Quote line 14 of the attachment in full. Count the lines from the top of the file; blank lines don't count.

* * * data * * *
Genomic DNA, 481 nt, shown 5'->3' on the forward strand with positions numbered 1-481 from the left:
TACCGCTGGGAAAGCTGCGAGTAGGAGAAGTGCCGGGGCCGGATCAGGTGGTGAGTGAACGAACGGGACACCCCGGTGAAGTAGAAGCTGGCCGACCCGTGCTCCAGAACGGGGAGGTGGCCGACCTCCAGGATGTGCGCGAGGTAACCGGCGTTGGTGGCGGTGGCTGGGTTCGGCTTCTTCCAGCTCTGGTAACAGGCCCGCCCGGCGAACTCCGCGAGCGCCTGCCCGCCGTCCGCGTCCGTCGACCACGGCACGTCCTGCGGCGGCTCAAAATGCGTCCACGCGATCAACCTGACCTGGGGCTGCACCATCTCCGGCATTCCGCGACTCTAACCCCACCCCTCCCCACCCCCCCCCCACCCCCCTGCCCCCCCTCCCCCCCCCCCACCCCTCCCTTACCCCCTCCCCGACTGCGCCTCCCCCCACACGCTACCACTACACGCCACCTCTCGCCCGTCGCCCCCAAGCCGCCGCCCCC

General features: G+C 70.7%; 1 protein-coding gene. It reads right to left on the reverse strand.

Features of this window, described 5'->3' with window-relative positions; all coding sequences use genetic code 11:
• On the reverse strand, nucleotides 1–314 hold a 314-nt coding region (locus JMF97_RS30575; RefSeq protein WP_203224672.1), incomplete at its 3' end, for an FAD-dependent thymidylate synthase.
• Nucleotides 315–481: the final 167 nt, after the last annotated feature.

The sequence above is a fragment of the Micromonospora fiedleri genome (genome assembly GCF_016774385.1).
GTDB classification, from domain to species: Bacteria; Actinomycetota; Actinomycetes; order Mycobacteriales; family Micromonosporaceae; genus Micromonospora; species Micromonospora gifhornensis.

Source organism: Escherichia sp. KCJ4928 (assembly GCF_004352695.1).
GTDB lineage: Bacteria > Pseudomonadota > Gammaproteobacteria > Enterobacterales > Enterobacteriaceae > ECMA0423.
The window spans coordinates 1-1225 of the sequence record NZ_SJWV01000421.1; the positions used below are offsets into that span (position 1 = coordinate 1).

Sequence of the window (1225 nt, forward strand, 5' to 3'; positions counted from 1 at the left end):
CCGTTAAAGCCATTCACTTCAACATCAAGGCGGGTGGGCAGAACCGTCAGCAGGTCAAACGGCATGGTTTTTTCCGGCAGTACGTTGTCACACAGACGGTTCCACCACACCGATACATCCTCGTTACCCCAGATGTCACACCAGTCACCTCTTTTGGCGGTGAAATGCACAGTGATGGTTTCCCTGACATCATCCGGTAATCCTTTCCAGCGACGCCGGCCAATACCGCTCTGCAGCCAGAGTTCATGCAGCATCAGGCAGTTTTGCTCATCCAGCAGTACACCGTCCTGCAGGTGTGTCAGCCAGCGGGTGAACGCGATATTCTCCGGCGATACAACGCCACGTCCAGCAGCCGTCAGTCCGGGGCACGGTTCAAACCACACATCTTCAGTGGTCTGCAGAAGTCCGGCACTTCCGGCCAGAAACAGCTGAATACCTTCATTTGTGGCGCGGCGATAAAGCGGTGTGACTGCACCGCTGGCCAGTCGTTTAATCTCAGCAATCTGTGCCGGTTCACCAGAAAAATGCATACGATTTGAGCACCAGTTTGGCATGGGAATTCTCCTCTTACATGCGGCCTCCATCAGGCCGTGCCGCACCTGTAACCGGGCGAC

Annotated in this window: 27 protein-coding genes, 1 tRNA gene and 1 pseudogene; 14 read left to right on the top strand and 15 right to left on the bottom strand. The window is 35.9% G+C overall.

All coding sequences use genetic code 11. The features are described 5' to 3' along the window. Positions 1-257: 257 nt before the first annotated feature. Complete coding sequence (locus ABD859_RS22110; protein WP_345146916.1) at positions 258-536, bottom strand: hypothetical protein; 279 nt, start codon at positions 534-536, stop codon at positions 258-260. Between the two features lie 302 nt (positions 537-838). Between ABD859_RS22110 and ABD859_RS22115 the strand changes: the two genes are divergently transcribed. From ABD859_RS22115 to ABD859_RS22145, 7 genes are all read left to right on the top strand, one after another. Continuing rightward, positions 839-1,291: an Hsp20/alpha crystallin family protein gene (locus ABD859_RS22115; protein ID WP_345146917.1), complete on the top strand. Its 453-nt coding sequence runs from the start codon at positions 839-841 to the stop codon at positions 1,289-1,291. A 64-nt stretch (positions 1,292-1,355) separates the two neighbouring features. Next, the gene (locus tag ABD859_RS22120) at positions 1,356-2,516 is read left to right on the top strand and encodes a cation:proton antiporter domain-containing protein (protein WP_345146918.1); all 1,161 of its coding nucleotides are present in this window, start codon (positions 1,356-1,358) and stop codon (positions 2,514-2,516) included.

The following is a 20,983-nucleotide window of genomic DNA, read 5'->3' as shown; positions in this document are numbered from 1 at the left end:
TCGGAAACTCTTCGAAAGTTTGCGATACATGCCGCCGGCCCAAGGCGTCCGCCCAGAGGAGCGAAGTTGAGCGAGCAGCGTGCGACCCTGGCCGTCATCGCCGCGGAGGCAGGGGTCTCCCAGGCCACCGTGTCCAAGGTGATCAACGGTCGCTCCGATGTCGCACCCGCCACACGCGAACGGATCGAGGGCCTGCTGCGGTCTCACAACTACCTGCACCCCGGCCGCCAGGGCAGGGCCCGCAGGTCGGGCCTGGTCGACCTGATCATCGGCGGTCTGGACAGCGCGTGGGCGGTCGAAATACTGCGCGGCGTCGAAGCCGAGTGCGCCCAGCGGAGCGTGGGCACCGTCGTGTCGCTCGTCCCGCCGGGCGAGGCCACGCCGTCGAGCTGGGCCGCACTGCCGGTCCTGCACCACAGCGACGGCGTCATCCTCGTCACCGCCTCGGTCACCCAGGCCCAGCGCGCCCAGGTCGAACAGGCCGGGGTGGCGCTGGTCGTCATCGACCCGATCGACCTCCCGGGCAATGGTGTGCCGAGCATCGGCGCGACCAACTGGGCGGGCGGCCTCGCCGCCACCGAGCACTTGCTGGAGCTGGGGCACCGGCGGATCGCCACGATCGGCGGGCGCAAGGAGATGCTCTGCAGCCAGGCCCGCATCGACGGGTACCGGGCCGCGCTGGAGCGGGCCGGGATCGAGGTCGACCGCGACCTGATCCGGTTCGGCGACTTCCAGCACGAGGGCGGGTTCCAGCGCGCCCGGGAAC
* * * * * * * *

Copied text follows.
Annotated in this window: 27 protein-coding genes, 1 tRNA gene and 1 pseudogene; 14 read left to right on the top strand and 15 right to left on the bottom strand. The window is 35.9% G+C overall.